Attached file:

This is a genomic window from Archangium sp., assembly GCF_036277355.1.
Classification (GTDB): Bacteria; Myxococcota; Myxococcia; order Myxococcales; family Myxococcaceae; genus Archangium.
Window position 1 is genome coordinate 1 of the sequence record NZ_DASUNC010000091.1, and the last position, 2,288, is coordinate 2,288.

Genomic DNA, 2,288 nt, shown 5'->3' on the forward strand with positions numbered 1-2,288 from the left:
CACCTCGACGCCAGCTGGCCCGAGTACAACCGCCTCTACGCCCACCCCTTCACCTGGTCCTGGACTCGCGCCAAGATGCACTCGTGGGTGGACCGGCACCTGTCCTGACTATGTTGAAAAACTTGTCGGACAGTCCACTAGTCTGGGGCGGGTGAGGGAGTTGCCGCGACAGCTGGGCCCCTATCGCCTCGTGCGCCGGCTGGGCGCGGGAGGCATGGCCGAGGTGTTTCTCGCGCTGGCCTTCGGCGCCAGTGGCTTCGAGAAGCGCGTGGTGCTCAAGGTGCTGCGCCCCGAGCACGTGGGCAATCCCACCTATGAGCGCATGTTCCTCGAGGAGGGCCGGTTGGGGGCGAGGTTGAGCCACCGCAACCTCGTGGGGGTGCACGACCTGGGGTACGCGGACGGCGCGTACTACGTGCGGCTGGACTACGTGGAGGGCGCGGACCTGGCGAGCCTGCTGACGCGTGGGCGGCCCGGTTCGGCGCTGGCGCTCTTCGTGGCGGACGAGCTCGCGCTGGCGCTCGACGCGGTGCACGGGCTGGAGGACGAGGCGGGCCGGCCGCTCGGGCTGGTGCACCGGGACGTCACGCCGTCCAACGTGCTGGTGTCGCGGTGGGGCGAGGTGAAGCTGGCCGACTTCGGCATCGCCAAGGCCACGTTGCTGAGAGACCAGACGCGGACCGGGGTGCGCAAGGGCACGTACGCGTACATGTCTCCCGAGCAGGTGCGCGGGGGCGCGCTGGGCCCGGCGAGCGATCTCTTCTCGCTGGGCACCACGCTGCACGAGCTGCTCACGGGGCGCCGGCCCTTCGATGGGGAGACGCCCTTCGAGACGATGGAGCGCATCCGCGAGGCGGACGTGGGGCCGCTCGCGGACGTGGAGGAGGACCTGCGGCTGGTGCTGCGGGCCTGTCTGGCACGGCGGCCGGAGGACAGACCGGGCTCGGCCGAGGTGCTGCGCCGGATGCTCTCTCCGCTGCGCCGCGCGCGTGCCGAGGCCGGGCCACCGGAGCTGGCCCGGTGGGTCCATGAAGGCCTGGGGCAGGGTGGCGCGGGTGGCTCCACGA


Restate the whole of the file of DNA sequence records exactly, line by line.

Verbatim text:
This is a genomic window from Archangium sp., assembly GCF_036277355.1.
Classification (GTDB): Bacteria; Myxococcota; Myxococcia; order Myxococcales; family Myxococcaceae; genus Archangium.
Window position 1 is genome coordinate 1 of the sequence record NZ_DASUNC010000091.1, and the last position, 2,288, is coordinate 2,288.

Genomic DNA, 2,288 nt, shown 5'->3' on the forward strand with positions numbered 1-2,288 from the left:
CACCTCGACGCCAGCTGGCCCGAGTACAACCGCCTCTACGCCCACCCCTTCACCTGGTCCTGGACTCGCGCCAAGATGCACTCGTGGGTGGACCGGCACCTGTCCTGACTATGTTGAAAAACTTGTCGGACAGTCCACTAGTCTGGGGCGGGTGAGGGAGTTGCCGCGACAGCTGGGCCCCTATCGCCTCGTGCGCCGGCTGGGCGCGGGAGGCATGGCCGAGGTGTTTCTCGCGCTGGCCTTCGGCGCCAGTGGCTTCGAGAAGCGCGTGGTGCTCAAGGTGCTGCGCCCCGAGCACGTGGGCAATCCCACCTATGAGCGCATGTTCCTCGAGGAGGGCCGGTTGGGGGCGAGGTTGAGCCACCGCAACCTCGTGGGGGTGCACGACCTGGGGTACGCGGACGGCGCGTACTACGTGCGGCTGGACTACGTGGAGGGCGCGGACCTGGCGAGCCTGCTGACGCGTGGGCGGCCCGGTTCGGCGCTGGCGCTCTTCGTGGCGGACGAGCTCGCGCTGGCGCTCGACGCGGTGCACGGGCTGGAGGACGAGGCGGGCCGGCCGCTCGGGCTGGTGCACCGGGACGTCACGCCGTCCAACGTGCTGGTGTCGCGGTGGGGCGAGGTGAAGCTGGCCGACTTCGGCATCGCCAAGGCCACGTTGCTGAGAGACCAGACGCGGACCGGGGTGCGCAAGGGCACGTACGCGTACATGTCTCCCGAGCAGGTGCGCGGGGGCGCGCTGGGCCCGGCGAGCGATCTCTTCTCGCTGGGCACCACGCTGCACGAGCTGCTCACGGGGCGCCGGCCCTTCGATGGGGAGACGCCCTTCGAGACGATGGAGCGCATCCGCGAGGCGGACGTGGGGCCGCTCGCGGACGTGGAGGAGGACCTGCGGCTGGTGCTGCGGGCCTGTCTGGCACGGCGGCCGGAGGACAGACCGGGCTCGGCCGAGGTGCTGCGCCGGATGCTCTCTCCGCTGCGCCGCGCGCGTGCCGAGGCCGGGCCACCGGAGCTGGCCCGGTGGGTCCATGAAGGCCTGGGGCAGGGTGGCGCGGGTGGCTCCACGA